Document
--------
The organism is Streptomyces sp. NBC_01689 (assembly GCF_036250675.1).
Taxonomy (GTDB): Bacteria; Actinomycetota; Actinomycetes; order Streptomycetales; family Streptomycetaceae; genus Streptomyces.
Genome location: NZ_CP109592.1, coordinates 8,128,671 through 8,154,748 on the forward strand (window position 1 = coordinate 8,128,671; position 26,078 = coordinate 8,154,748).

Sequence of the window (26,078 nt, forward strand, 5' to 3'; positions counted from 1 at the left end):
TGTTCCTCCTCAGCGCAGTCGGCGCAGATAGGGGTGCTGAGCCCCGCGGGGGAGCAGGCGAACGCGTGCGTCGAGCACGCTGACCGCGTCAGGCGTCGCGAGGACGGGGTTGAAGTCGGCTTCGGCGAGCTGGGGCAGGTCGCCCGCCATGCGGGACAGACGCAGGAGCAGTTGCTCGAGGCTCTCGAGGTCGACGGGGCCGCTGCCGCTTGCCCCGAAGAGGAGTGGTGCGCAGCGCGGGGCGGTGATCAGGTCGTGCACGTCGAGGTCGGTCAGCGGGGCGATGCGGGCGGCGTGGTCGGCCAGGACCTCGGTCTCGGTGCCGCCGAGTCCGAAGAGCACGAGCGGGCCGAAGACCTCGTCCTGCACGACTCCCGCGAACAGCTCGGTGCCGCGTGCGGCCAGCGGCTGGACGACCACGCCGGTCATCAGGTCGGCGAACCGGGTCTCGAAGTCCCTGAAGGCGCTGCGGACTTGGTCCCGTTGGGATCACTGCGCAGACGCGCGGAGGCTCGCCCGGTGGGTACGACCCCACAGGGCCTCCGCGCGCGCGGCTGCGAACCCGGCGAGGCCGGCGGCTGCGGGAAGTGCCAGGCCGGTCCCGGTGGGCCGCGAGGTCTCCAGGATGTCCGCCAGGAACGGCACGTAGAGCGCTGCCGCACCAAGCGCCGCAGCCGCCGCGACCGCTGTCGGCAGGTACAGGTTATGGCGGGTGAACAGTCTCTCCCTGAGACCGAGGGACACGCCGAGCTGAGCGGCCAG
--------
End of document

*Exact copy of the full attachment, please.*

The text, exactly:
The organism is Streptomyces sp. NBC_01689 (assembly GCF_036250675.1).
Taxonomy (GTDB): Bacteria; Actinomycetota; Actinomycetes; order Streptomycetales; family Streptomycetaceae; genus Streptomyces.
Genome location: NZ_CP109592.1, coordinates 8,128,671 through 8,154,748 on the forward strand (window position 1 = coordinate 8,128,671; position 26,078 = coordinate 8,154,748).

Sequence of the window (26,078 nt, forward strand, 5' to 3'; positions counted from 1 at the left end):
TGTTCCTCCTCAGCGCAGTCGGCGCAGATAGGGGTGCTGAGCCCCGCGGGGGAGCAGGCGAACGCGTGCGTCGAGCACGCTGACCGCGTCAGGCGTCGCGAGGACGGGGTTGAAGTCGGCTTCGGCGAGCTGGGGCAGGTCGCCCGCCATGCGGGACAGACGCAGGAGCAGTTGCTCGAGGCTCTCGAGGTCGACGGGGCCGCTGCCGCTTGCCCCGAAGAGGAGTGGTGCGCAGCGCGGGGCGGTGATCAGGTCGTGCACGTCGAGGTCGGTCAGCGGGGCGATGCGGGCGGCGTGGTCGGCCAGGACCTCGGTCTCGGTGCCGCCGAGTCCGAAGAGCACGAGCGGGCCGAAGACCTCGTCCTGCACGACTCCCGCGAACAGCTCGGTGCCGCGTGCGGCCAGCGGCTGGACGACCACGCCGGTCATCAGGTCGGCGAACCGGGTCTCGAAGTCCCTGAAGGCGCTGCGGACTTGGTCCCGTTGGGATCACTGCGCAGACGCGCGGAGGCTCGCCCGGTGGGTACGACCCCACAGGGCCTCCGCGCGCGCGGCTGCGAACCCGGCGAGGCCGGCGGCTGCGGGAAGTGCCAGGCCGGTCCCGGTGGGCCGCGAGGTCTCCAGGATGTCCGCCAGGAACGGCACGTAGAGCGCTGCCGCACCAAGCGCCGCAGCCGCCGCGACCGCTGTCGGCAGGTACAGGTTATGGCGGGTGAACAGTCTCTCCCTGAGACCGAGGGACACGCCGAGCTGAGCGGCCAG